Belcion and Olfin’s story: January 2019
To reach Jono, a village west of Palu, you drive for 45 minutes. As you approach the village, the damage caused by the 28 September 2018 earthquake becomes more and more evident: the road is cracked and torn apart and parts of it that were flat before are now bumpy. Jono is a small, rural village, lost in the middle of large rice fields. “People don’t know this place. Many mistake it with the other Jono, Jono Oge, the bigger one that was severely affected by liquefaction,” said Belcion, 52 years old. He welcomed All We Can’s partner staff and apologised for his “broken” English: “You know, high school was long, long time ago,” he said, smiling ear to ear. But then he stopped and he said quietly: “Sometimes I feel too bad to smile, you know, for all what happened. But then I remember the principle I love the most in life: smile, always, no matter what.”
Belcion and his wife Olfin were born in Jono. They met each other and got married 17 years ago. When the earth started shaking on 28 September, they were at home, drinking coffee and resting after an intense day in the fields. “We tried to run out, but the earth was shaking so violently that we fell several times,” said Belcion. “When we finally reached the door, we heard our neighbour screaming. She was trapped inside her house. I didn’t think twice and I went there to help her. The entire village was shocked, people were in the street, crying and asking for help. We ran up to the hill and, within a few hours, we built temporary shelters with wood and leaves and what we could find on the ground.”
Some people are still living there, two months after the disaster, but Belcion and Olfin decided to come back to their village: “We were born here, we met here. We want to rebuild our life here,” said Belcion. They have built a tiny makeshift shelter a few metres from what is left of their previous house. “The house is still standing, but is severely damaged and has huge cracks inside,” said Belcion. “We don’t feel safe there anymore. But, sometimes, when it is raining a lot, we are forced to sleep there because the roof of our shelter is leaky and water comes in.” The couple share one mattress with their three children. “Since the disaster, I have been working hard to rebuild my house,” he said.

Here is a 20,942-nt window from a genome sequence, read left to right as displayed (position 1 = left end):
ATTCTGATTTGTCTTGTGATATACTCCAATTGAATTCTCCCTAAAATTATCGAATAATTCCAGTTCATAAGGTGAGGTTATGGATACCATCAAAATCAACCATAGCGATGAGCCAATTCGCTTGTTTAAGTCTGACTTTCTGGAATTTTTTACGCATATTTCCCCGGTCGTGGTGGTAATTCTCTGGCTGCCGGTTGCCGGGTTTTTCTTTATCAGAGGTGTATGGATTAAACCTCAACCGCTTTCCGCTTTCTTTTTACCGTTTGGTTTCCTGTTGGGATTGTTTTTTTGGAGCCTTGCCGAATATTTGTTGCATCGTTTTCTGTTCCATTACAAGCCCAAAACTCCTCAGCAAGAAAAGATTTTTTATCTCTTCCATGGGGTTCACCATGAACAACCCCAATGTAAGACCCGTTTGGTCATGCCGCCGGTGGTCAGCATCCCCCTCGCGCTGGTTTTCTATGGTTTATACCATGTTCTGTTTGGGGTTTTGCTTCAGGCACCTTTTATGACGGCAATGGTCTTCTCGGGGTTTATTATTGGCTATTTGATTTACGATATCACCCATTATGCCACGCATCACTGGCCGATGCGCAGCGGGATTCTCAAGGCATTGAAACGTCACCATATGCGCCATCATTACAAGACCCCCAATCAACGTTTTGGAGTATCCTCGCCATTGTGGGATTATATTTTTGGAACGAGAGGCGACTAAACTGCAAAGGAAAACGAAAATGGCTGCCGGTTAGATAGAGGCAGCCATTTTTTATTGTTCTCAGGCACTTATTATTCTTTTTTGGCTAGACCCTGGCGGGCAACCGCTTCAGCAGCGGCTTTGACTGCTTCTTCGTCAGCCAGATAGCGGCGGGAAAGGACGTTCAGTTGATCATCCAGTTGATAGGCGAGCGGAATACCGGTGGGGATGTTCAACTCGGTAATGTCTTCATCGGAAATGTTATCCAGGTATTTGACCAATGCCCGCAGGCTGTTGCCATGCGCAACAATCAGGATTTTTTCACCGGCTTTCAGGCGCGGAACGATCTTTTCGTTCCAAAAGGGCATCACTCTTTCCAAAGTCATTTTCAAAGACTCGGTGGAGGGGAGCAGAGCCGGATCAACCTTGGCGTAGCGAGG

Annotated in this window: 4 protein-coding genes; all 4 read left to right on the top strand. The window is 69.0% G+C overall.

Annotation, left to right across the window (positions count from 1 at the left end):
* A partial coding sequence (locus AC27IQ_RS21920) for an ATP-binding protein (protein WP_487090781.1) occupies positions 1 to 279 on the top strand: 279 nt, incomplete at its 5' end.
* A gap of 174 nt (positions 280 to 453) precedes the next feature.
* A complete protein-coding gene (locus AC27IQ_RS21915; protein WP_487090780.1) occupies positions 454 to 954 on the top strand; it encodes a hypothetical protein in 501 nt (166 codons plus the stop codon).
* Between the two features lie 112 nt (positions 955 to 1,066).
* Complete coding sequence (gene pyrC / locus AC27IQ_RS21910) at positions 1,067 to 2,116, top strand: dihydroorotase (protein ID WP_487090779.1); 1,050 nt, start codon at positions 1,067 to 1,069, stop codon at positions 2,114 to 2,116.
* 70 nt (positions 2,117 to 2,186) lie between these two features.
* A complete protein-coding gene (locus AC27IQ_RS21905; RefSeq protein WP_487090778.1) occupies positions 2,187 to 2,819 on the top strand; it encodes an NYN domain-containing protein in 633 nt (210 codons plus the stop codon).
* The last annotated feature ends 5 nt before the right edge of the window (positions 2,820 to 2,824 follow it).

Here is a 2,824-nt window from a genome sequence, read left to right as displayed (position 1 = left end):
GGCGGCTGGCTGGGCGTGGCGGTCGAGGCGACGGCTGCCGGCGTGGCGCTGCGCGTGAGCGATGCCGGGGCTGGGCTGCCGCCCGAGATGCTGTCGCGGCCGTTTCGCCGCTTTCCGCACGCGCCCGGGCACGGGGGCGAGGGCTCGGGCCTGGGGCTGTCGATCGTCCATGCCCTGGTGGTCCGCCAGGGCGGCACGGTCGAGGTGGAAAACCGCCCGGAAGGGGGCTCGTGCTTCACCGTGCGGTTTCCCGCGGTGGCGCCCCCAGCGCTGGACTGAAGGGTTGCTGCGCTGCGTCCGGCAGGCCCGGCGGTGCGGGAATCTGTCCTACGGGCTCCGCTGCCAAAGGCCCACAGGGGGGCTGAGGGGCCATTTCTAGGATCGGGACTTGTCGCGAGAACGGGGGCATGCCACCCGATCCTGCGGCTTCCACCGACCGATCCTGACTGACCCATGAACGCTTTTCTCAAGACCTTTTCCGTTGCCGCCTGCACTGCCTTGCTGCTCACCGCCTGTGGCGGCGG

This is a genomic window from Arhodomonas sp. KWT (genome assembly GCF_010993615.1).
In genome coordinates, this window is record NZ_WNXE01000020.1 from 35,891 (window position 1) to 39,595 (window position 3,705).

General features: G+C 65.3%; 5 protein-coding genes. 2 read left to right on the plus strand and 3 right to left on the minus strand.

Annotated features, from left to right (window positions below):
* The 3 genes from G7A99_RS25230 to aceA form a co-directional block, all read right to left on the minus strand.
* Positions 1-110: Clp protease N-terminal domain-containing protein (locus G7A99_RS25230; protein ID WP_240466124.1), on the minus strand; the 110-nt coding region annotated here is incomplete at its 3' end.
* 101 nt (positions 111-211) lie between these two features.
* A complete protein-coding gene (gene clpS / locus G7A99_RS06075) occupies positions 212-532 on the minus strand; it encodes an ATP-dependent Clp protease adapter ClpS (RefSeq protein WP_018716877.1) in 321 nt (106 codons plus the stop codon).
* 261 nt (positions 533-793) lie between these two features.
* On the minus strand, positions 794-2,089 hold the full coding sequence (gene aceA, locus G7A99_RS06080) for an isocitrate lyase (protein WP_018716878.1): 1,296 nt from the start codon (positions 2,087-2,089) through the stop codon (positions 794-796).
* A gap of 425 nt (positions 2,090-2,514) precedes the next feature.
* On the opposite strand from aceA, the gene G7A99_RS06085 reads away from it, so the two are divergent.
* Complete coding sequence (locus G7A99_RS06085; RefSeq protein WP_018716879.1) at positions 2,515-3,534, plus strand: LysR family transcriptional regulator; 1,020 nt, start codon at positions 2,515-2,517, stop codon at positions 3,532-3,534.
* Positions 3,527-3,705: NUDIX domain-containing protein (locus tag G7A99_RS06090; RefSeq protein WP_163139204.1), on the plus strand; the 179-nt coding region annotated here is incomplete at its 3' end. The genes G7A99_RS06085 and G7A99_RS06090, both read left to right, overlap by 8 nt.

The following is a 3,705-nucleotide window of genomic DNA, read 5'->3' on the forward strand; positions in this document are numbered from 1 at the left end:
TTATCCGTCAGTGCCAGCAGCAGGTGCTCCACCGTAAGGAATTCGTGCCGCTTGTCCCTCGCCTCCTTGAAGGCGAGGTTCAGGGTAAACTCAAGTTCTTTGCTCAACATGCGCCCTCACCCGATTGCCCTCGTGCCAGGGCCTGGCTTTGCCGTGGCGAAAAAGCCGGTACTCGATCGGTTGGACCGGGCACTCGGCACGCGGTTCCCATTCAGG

“We are just tools in the hands of God, an extension of God’s kindness. And we need to extend this kindness to other people in need. This is why I would never refuse to help a neighbour who needs it,” Belcion said. “Here in Jono, we help each other. Muslims and Christians live in harmony and share the little we have. It is this solidarity that keeps us going during hard times.”
Since the earthquake seriously damaged the fields and destroyed the irrigation system, Belcion is not able to farm anymore. He is now focusing on rebuilding his house, but he hopes to be able to go back to his activities soon. “When something like this happens, the first thing you think about are your loved ones. For two days after the disaster, I had no news of my older daughter who lives farther up in Donggala – a coastal area that was severely affected by the tsunami. “Communications were down, the roads were blocked. Not knowing if your loved ones are safe is…simply terrible,” said Belcion. “Luckily, she is fine. We all are. Now we need to move forward. Rebuild our house, rebuild our lives. If we don’t work, we don’t have the money to buy anything, not even the most essential everyday items,” he adds.
When asked about the items received shortly after the tsunami from one of All We Can’s humanitarian aid partners - “Everything was useful, so useful. Especially the bucket. You know, before the earthquake, we had water at our house. Now we need to go to the well and fetch water every morning,” explained Belcion. “We love it. It’s our little morning exercise. At least we will be in good shape,” continued Olfin.